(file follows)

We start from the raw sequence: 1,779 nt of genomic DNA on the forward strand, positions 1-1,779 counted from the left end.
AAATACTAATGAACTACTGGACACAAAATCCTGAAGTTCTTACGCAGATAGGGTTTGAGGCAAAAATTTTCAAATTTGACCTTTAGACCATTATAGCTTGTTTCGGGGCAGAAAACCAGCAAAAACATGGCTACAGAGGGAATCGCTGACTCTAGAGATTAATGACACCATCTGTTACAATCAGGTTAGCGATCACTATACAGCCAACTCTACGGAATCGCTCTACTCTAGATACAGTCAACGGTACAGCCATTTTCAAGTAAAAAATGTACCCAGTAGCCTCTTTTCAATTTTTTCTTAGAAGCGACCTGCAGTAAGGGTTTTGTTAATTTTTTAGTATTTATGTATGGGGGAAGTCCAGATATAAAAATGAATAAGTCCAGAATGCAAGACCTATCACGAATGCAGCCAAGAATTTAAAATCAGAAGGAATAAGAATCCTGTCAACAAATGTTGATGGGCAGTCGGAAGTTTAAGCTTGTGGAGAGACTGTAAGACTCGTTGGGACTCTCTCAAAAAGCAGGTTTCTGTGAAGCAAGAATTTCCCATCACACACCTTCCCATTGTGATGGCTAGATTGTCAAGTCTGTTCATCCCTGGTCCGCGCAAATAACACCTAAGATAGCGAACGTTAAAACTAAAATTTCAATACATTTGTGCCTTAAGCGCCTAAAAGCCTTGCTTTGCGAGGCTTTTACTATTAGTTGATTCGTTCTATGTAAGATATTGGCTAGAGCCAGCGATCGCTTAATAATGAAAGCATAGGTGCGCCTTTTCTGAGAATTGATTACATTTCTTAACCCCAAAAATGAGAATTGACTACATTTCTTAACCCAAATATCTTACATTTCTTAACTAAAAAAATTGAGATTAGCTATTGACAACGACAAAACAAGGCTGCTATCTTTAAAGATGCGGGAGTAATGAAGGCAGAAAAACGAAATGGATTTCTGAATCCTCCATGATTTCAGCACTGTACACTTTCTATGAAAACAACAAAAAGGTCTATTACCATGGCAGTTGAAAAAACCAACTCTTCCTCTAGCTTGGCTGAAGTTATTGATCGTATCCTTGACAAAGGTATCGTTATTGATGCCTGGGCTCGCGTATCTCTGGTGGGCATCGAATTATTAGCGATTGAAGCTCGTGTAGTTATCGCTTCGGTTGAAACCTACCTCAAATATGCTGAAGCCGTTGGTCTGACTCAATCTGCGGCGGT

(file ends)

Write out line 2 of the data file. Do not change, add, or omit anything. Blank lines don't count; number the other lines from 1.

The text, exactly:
AAATACTAATGAACTACTGGACACAAAATCCTGAAGTTCTTACGCAGATAGGGTTTGAGGCAAAAATTTTCAAATTTGACCTTTAGACCATTATAGCTTGTTTCGGGGCAGAAAACCAGCAAAAACATGGCTACAGAGGGAATCGCTGACTCTAGAGATTAATGACACCATCTGTTACAATCAGGTTAGCGATCACTATACAGCCAACTCTACGGAATCGCTCTACTCTAGATACAGTCAACGGTACAGCCATTTTCAAGTAAAAAATGTACCCAGTAGCCTCTTTTCAATTTTTTCTTAGAAGCGACCTGCAGTAAGGGTTTTGTTAATTTTTTAGTATTTATGTATGGGGGAAGTCCAGATATAAAAATGAATAAGTCCAGAATGCAAGACCTATCACGAATGCAGCCAAGAATTTAAAATCAGAAGGAATAAGAATCCTGTCAACAAATGTTGATGGGCAGTCGGAAGTTTAAGCTTGTGGAGAGACTGTAAGACTCGTTGGGACTCTCTCAAAAAGCAGGTTTCTGTGAAGCAAGAATTTCCCATCACACACCTTCCCATTGTGATGGCTAGATTGTCAAGTCTGTTCATCCCTGGTCCGCGCAAATAACACCTAAGATAGCGAACGTTAAAACTAAAATTTCAATACATTTGTGCCTTAAGCGCCTAAAAGCCTTGCTTTGCGAGGCTTTTACTATTAGTTGATTCGTTCTATGTAAGATATTGGCTAGAGCCAGCGATCGCTTAATAATGAAAGCATAGGTGCGCCTTTTCTGAGAATTGATTACATTTCTTAACCCCAAAAATGAGAATTGACTACATTTCTTAACCCAAATATCTTACATTTCTTAACTAAAAAAATTGAGATTAGCTATTGACAACGACAAAACAAGGCTGCTATCTTTAAAGATGCGGGAGTAATGAAGGCAGAAAAACGAAATGGATTTCTGAATCCTCCATGATTTCAGCACTGTACACTTTCTATGAAAACAACAAAAAGGTCTATTACCATGGCAGTTGAAAAAACCAACTCTTCCTCTAGCTTGGCTGAAGTTATTGATCGTATCCTTGACAAAGGTATCGTTATTGATGCCTGGGCTCGCGTATCTCTGGTGGGCATCGAATTATTAGCGATTGAAGCTCGTGTAGTTATCGCTTCGGTTGAAACCTACCTCAAATATGCTGAAGCCGTTGGTCTGACTCAATCTGCGGCGGT